Bullshit Philosophy

Half-assed political and religious commentary from a cynical left-winger

On my semi-closeted atheism

Posted by Kevin on April 14, 2009

Lately I’ve been thinking about whether to come out as an atheist to my family. As I’ve written before, I don’t hide my beliefs from people, but I don’t really advertise them either. And yet I don’t think anyone in my family (aside from my in-laws) knows I’m an atheist, whereas pretty much everyone outside my family who’s in any way close to me does.

It’s mostly because they’ve never asked about it; I think for the most part they assume I share their beliefs, or at worst that I’m apathetic about religion. If they asked, I wouldn’t deny it. For instance, I came out to the pastor who was to preside over my wedding. Rebecca and I were meeting with him about the ceremony, and he asked me, “Oh, by the way, what religion are you?” And I told him. It didn’t seem to bother him at all, although my mother-in-law later mentioned that he said he was “shocked.” No negative consequences came of it, though, except possibly for the uber-long sermon at the ceremony. [BTW, it wasn’t my idea to have a religious ceremony. Long story.]

But still, I worry about what might happen if my family knew. I’m reasonably certain I wouldn’t be disowned or anything, but any atheist will tell you that there can be real social consequences for coming out, since a large number of Americans pretty much expect atheists to have horns and cloven hooves. I worry that they won’t understand, or they’ll think I’m a bad person. In some cases, I’m worried I’ll have to argue about it constantly.

So, why did I suddenly start thinking about this? It happened a couple weeks ago, when I went to a speech on campus by Cheryl Jacques, former Massachusetts state senator and president of Human Rights Campaign. She mentioned that one of the reasons gay rights and/or marriage are becoming more acceptable is because more Americans, especially young Americans, know (or know that they know) gay people than ever before, and once you know gay people it’s harder to not think of them as real people, rather than just negative stereotypes.

It occurred to me that maybe the same thing could apply to atheists, which got me thinking back to those all those right-wing chain letters I get from my dad and grandmother (a subject I’ve written about here and here). Sometimes I get ones demeaning secularists, as I briefly mentioned here.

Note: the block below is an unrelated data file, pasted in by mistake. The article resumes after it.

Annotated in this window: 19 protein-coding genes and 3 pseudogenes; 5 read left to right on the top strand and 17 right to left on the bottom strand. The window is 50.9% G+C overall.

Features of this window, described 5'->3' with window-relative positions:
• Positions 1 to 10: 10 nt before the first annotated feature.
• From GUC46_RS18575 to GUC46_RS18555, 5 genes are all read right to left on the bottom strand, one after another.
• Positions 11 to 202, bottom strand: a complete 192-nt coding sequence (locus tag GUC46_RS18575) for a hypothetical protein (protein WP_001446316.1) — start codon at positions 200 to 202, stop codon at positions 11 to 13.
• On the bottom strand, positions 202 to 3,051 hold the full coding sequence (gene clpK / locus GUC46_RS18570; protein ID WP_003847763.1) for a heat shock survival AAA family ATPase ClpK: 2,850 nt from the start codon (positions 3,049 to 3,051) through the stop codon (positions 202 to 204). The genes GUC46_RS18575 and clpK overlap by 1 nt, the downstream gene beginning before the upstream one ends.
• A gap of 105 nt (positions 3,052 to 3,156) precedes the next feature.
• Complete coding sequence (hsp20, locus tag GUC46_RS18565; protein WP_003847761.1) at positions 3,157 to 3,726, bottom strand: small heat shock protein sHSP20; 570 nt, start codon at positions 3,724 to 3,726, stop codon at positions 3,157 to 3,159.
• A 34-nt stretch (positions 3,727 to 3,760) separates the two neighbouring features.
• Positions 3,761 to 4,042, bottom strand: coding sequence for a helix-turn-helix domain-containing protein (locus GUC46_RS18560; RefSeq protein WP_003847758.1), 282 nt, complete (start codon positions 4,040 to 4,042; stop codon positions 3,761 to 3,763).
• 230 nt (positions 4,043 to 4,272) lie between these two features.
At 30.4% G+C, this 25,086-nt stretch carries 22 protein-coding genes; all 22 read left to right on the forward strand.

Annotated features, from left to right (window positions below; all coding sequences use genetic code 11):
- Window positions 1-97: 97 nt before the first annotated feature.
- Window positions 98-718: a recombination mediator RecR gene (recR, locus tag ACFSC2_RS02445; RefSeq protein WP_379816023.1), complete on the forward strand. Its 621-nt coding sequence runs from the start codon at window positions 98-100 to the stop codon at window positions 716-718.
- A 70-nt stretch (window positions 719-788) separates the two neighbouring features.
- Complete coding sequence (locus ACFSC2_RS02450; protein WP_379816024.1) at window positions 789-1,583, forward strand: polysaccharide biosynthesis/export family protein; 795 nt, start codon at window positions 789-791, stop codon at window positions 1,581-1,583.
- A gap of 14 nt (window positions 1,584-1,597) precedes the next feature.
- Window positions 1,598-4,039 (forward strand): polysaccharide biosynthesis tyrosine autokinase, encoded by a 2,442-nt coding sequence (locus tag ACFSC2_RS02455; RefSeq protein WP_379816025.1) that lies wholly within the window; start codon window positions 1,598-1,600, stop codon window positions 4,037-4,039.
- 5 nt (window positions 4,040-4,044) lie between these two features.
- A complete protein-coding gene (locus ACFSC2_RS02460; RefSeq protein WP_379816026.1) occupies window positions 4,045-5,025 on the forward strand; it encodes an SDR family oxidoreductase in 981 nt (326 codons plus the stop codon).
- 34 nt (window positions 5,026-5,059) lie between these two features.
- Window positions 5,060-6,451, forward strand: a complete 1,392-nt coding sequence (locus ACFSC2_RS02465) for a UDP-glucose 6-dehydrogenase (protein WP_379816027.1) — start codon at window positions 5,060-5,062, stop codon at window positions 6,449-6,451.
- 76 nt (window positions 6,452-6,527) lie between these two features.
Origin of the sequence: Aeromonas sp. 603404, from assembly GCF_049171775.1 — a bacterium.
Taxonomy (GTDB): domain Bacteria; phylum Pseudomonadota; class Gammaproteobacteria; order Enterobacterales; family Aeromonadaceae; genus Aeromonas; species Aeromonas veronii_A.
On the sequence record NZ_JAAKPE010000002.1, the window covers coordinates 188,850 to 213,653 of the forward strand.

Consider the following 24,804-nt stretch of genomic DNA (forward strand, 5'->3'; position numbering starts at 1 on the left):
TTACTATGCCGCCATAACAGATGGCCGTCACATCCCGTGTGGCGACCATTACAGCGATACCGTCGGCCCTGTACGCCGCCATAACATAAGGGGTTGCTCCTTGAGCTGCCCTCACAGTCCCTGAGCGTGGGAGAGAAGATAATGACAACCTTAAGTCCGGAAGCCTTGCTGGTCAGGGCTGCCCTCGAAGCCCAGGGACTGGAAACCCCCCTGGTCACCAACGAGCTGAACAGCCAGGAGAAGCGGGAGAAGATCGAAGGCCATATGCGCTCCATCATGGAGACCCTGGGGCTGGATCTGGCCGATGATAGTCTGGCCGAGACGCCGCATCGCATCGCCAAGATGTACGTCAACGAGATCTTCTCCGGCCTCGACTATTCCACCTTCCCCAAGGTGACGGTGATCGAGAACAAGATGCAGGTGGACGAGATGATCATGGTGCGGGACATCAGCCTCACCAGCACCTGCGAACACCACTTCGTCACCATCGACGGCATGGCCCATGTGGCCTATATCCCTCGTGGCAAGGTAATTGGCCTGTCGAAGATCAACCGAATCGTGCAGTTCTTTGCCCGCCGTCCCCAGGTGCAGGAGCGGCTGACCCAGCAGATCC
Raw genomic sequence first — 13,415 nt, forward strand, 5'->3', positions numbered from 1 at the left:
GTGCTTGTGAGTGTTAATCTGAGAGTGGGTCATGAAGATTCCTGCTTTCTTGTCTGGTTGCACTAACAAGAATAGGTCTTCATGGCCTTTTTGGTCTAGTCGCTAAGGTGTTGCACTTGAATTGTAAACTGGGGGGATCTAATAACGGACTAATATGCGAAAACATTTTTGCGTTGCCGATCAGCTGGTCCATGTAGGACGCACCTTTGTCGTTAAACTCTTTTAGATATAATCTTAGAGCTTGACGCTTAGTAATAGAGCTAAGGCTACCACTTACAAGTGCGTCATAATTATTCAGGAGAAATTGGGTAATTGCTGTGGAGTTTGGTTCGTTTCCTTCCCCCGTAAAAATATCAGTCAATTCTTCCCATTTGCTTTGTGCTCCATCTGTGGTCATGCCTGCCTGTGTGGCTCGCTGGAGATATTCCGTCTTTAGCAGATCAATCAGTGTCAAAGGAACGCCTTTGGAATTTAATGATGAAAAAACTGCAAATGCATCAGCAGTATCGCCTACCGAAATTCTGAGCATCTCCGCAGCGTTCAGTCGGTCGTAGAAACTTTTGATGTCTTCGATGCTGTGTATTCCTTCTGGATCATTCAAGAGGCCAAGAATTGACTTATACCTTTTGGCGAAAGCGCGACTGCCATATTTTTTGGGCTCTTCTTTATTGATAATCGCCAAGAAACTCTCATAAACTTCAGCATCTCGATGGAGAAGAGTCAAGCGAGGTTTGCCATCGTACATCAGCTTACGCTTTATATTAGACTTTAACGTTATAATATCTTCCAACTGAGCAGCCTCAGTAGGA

Maybe the next time I get one of those I should write back saying that I’m an atheist and it’s incredibly hurtful when they forward me stuff like that. Maybe they’ll reconsider their positions. I have no illusions that any of them will let go of religion anytime soon, but perhaps it will dispel some of their myths about atheism. Or maybe they’ll just stop bashing secularists in earshot or filling my inbox with it. That in itself would be a nice change; at least then there would be a lessened sense of impunity for attacking nonbelievers.

Mostly, I’m tired of feeling like a coward, like my atheism is something to be ashamed of when I’m around certain people. It feels like I’m hiding a big part of my life from them. In all other aspects of my life I’m proud to be an atheist, and I’m not sure I have a justifiable reason for keeping it hidden in this case. How proud of it can I be if the people closest to me, whose opinion of me I value a great deal, don’t know about it? As I said, it’s not like I have to worry about being cast out. There are many people who have come out and suffered far worse consequences from their families than I would likely face. It’s kind of dickish of me to stay in the closet out of fear of a stern talking-to.

I don’t really know when or how I’m going to do it, but Rebecca suggested that I come out to my dad first as a sort of trial run; he would probably be a bit more understanding than my grandparents. I’m already used to all of them looking at me like a dog that’s just been shown a card trick when I speak my mind on political issues; this couldn’t be much worse.


3 Responses to “On my semi-closeted atheism”

  1. JS said

    this is pretty legit, actually.

    love and cupcakes
    your friend and faithful reader

  2. Coming out is always a good thing, just be smart about it. I don’t always tell everyone, if I say, have a teacher, or boss, that is rather religious, or I don’t want to have the same theological argument the 1000th time. 🙂

  3. Leviathan le Large said

    If you read the bible, you would understand this:

    The God of the old testament is the God of the new testament. The God of the old testament is presented as a bloodthirsty, hedonistic, genocidal sadist. (Just ask the Midianites) You also learn that he had a son who was a little more liberal, he sacrificed himself because he loves us. In this case, human sacrifice makes goat sacrifice unnecessary. So I ask myself: “Would I worship Caligula?” If no, then why would I want to worship an all powerful tyrant who also happens to be bat-sh*t insane?

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